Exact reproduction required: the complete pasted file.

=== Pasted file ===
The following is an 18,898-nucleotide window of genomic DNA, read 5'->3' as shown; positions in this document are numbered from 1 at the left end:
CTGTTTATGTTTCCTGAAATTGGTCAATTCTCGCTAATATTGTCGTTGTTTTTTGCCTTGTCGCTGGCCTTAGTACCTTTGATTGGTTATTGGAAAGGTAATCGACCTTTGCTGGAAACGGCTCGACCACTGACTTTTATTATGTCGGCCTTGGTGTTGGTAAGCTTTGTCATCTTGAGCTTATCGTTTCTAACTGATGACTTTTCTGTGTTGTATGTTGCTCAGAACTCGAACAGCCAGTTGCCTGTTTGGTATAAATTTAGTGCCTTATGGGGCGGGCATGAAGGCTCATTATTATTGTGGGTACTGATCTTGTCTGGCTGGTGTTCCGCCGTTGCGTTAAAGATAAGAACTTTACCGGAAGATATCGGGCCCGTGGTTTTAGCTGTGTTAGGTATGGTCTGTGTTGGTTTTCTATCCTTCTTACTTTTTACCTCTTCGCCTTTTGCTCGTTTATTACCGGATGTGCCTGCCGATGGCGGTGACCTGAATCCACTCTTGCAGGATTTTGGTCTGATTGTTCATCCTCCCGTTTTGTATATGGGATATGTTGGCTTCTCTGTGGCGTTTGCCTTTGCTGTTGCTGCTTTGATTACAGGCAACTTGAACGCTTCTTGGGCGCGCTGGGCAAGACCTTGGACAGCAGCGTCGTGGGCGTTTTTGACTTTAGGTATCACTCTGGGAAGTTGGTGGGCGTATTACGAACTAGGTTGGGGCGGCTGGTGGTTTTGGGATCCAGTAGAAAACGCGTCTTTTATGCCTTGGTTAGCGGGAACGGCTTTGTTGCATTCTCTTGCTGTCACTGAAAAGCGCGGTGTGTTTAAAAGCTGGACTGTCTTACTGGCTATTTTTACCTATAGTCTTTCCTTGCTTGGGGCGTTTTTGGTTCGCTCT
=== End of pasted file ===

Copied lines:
The following is an 18,898-nucleotide window of genomic DNA, read 5'->3' as shown; positions in this document are numbered from 1 at the left end:
CTGTTTATGTTTCCTGAAATTGGTCAATTCTCGCTAATATTGTCGTTGTTTTTTGCCTTGTCGCTGGCCTTAGTACCTTTGATTGGTTATTGGAAAGGTAATCGACCTTTGCTGGAAACGGCTCGACCACTGACTTTTATTATGTCGGCCTTGGTGTTGGTAAGCTTTGTCATCTTGAGCTTATCGTTTCTAACTGATGACTTTTCTGTGTTGTATGTTGCTCAGAACTCGAACAGCCAGTTGCCTGTTTGGTATAAATTTAGTGCCTTATGGGGCGGGCATGAAGGCTCATTATTATTGTGGGTACTGATCTTGTCTGGCTGGTGTTCCGCCGTTGCGTTAAAGATAAGAACTTTACCGGAAGATATCGGGCCCGTGGTTTTAGCTGTGTTAGGTATGGTCTGTGTTGGTTTTCTATCCTTCTTACTTTTTACCTCTTCGCCTTTTGCTCGTTTATTACCGGATGTGCCTGCCGATGGCGGTGACCTGAATCCACTCTTGCAGGATTTTGGTCTGATTGTTCATCCTCCCGTTTTGTATATGGGATATGTTGGCTTCTCTGTGGCGTTTGCCTTTGCTGTTGCTGCTTTGATTACAGGCAACTTGAACGCTTCTTGGGCGCGCTGGGCAAGACCTTGGACAGCAGCGTCGTGGGCGTTTTTGACTTTAGGTATCACTCTGGGAAGTTGGTGGGCGTATTACGAACTAGGTTGGGGCGGCTGGTGGTTTTGGGATCCAGTAGAAAACGCGTCTTTTATGCCTTGGTTAGCGGGAACGGCTTTGTTGCATTCTCTTGCTGTCACTGAAAAGCGCGGTGTGTTTAAAAGCTGGACTGTCTTACTGGCTATTTTTACCTATAGTCTTTCCTTGCTTGGGGCGTTTTTGGTTCGCTCT